United States congressional delegations from Alaska

These are tables of congressional delegations from Alaska to the United States Senate and United States House of Representatives.

Lisa Murkowski
Alaska's current delegation

Senator Lisa Murkowski
(R)

Senator Dan Sullivan official

Senator Dan Sullivan
(R)

Don Young, official 115th Congress photo portrait

Rep. Don Young
(R)

United States Senate

Ernest Gruening was elected to the Senate on October 6, 1955 for the 84th Congress but did not take the oath of office and was not accorded senatorial privileges, Alaska not yet being admitted as a state.

Class 2 Senators Congress Class 3 Senators
Bob Bartlett (D)[1] 86th Congress
(1959–1961)
Ernest Gruening (D)
87th Congress
(1961–1963)
88th Congress
(1963–1965)
89th Congress
(1965–1967)
90th Congress
(1967–1969)
Ted Stevens (R)
91st Congress
(1969–1971)
Mike Gravel (D)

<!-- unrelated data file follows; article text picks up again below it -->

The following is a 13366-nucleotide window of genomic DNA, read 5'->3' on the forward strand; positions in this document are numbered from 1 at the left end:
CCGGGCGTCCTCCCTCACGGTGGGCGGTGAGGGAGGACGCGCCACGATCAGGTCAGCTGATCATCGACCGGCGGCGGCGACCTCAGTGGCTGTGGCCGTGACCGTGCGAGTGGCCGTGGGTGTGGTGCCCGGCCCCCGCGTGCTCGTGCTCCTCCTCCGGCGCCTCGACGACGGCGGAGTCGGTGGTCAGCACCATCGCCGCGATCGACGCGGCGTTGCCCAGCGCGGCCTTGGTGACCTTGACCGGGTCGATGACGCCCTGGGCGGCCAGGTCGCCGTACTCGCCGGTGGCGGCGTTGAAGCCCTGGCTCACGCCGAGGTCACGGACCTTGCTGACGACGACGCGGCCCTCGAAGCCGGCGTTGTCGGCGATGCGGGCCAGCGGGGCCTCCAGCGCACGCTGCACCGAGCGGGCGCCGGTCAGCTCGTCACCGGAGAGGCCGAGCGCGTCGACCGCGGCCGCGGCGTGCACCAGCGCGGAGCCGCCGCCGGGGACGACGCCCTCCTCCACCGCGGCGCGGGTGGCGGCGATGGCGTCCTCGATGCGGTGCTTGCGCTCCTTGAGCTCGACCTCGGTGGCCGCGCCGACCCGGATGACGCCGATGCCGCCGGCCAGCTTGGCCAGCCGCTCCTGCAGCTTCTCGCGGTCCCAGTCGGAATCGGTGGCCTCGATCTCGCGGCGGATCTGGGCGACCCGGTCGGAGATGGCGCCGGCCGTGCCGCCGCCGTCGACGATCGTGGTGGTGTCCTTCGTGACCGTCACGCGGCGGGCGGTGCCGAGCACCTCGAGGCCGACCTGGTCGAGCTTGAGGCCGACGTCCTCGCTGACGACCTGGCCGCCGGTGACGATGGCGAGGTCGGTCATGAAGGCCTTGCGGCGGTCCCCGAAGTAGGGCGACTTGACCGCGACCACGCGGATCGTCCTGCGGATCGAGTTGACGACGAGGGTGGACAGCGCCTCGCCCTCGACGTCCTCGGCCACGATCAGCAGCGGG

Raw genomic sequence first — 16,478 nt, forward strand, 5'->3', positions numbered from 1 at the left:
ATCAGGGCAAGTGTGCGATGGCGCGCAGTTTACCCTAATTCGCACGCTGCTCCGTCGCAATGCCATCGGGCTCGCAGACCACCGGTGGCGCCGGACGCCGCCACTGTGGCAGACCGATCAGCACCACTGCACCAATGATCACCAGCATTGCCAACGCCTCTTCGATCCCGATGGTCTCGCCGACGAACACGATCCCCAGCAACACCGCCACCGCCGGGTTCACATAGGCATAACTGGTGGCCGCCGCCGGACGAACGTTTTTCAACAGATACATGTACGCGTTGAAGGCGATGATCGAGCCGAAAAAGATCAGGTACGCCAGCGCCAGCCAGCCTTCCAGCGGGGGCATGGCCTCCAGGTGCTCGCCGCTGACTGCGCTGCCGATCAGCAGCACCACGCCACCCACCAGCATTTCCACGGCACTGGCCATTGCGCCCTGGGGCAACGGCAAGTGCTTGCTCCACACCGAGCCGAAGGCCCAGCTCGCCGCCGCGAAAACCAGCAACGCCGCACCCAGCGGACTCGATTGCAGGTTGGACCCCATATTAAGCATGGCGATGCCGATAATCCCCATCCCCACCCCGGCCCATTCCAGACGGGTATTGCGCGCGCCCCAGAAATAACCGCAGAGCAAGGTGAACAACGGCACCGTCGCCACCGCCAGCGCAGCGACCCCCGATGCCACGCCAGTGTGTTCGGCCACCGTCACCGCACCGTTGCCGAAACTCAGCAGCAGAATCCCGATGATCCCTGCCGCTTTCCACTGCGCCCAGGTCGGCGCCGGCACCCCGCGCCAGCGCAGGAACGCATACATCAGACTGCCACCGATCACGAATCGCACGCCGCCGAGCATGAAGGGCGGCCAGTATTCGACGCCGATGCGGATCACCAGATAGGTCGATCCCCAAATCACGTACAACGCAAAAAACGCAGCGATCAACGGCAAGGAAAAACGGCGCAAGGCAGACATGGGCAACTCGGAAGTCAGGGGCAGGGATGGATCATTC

92nd Congress
(1971–1973)
93rd Congress
(1973–1975)
94th Congress
(1975–1977)
95th Congress
(1977–1979)
96th Congress
(1979–1981)
97th Congress
(1981–1983)
Frank Murkowski (R)
98th Congress
(1983–1985)
99th Congress
(1985–1987)
100th Congress
(1987–1989)
101st Congress
(1989–1991)
102nd Congress
(1991–1993)
103rd Congress
(1993–1995)
104th Congress
(1995–1997)
105th Congress
(1997–1999)
106th Congress
(1999–2001)
107th Congress
(2001–2003)
Lisa Murkowski (R)
108th Congress
(2003–2005)
109th Congress
(2005–2007)
110th Congress
(2007–2009)
Mark Begich (D) 111th Congress
(2009–2011)
112th Congress
(2011–2013)
113th Congress
(2013–2015)
Dan Sullivan (R) 114th Congress
(2015–2017)
115th Congress
(2017–2019)
116th Congress
(2019–2021)

House of Representatives

Delegates from Alaska Territory

From May 17, 1884 to August 24, 1912, Alaska was designated as the District of Alaska. From then to January 3, 1959, it was the Alaska Territory.

Congress Delegate
59th (1905–1907) Frank Hinman Waskey (D)
60th (1907–1909) Thomas Cale (I)
61st (1909–1911) James Wickersham (R)
62nd (1911–1913)
63rd (1913–1915)
64th (1915–1917)
65th (1917–1919) Charles August Sulzer (D)